Of course, this situation poses no direct threat to the business or administrative interests of the Ukrainian establishment. However, it has an important far-reaching effect. Above all, the refrain about “Tymoshenko, Lutsenko and others” is something not only European officials but also citizens have come to associate with the state of Ukraine.
Thus, the leading EU members and the European Union in general can enter into any meaningful cooperation with Ukraine only after Kyiv has fundamentally changed its position. It is becoming increasingly apparent that cooperation is possible only after the political composition of the Ukrainian authorities changes. And this will lead to further consequences.
Among other things, the budget may not receive the currency influx from European tourists because few of them will come. That the absolute majority of soccer teams decided to lodge in Poland for Euro 2012 may be a warning: fans could follow suit.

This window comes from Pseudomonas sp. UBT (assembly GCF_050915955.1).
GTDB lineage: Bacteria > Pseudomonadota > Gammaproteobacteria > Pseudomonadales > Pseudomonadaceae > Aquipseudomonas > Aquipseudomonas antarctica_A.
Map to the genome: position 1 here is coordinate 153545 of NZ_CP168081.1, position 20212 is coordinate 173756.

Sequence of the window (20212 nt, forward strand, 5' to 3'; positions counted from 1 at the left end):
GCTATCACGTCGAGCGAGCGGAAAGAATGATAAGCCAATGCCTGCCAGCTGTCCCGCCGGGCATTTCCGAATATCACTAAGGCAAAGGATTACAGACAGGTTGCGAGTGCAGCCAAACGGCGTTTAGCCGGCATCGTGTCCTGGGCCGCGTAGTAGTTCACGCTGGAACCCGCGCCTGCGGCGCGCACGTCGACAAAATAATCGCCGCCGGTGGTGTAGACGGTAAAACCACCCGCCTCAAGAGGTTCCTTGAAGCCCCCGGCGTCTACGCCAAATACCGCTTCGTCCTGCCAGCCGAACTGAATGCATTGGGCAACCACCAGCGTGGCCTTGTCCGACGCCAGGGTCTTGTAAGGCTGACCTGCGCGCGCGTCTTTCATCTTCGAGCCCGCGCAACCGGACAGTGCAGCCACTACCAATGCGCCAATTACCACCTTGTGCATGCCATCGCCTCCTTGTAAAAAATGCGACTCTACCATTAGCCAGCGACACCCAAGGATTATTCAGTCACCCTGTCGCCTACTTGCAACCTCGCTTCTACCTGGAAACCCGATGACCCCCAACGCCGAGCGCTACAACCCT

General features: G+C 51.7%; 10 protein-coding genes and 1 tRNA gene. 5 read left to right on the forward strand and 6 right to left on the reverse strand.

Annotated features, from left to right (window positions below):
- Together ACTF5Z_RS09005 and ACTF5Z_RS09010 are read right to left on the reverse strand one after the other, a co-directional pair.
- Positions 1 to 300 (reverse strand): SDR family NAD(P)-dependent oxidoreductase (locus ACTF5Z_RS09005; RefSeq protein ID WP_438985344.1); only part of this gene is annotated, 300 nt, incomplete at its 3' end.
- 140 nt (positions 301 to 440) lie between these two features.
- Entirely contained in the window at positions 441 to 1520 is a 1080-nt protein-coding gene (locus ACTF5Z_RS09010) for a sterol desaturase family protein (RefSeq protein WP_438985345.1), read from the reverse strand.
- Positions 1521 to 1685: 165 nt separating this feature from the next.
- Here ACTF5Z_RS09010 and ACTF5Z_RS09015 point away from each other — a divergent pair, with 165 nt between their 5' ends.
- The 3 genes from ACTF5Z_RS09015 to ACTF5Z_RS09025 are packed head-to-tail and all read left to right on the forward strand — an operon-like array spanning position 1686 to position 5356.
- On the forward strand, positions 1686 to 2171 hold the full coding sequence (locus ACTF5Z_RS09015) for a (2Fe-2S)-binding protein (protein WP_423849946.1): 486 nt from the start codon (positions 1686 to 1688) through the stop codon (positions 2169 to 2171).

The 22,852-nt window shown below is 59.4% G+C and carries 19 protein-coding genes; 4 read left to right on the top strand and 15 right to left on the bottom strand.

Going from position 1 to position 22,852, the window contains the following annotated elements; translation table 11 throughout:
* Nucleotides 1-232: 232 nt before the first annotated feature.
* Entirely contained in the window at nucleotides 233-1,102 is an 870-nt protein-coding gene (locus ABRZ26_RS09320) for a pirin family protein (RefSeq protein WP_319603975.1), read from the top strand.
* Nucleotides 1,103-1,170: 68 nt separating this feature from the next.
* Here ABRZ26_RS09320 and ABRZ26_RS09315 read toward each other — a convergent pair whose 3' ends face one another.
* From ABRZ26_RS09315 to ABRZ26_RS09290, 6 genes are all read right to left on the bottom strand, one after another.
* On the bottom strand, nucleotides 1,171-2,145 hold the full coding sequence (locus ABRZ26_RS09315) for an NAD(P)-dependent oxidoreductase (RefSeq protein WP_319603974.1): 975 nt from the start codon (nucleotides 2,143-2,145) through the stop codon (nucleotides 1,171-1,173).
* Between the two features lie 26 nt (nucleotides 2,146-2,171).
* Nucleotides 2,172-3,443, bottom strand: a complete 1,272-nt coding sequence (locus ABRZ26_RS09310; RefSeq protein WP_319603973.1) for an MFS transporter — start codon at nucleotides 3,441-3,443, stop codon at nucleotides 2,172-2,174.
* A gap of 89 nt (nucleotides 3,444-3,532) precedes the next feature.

The perception of Ukraine as a non-free country dictates a similar view on elections. Our opposition will have no problem convincing Europeans that its “victory has been stolen” if, of course, it does not discredit itself with infighting or other unfortunate moves during the parliamentary race.
In 2004, the world’s attitude to events in Ukraine was one of the powerful factors that mobilized Ukrainian citizens and confirmed the international legitimacy of their struggle. Now the government’s actions again make the opposition’s protests appear as a struggle for freedom. In this case, attempts to forcefully suppress them, even if successful, will pave the way to the direct and palpable visa and financial sanctions that the Ukrainian government feared in connection with the Tymoshenko case.
There is no way out of this trap for the Ukrainian authorities. More precisely, a solution does exist, but it will require an about-face in their attitude to society, the opposition and international commitments. As the past two years have shown, such hopes are utopian. Therefore, Europeans may be right from their perspective when, instead of expending their nerves and resources to “restrain” the Ukrainian leaders, they are softly pushing them into a dead end.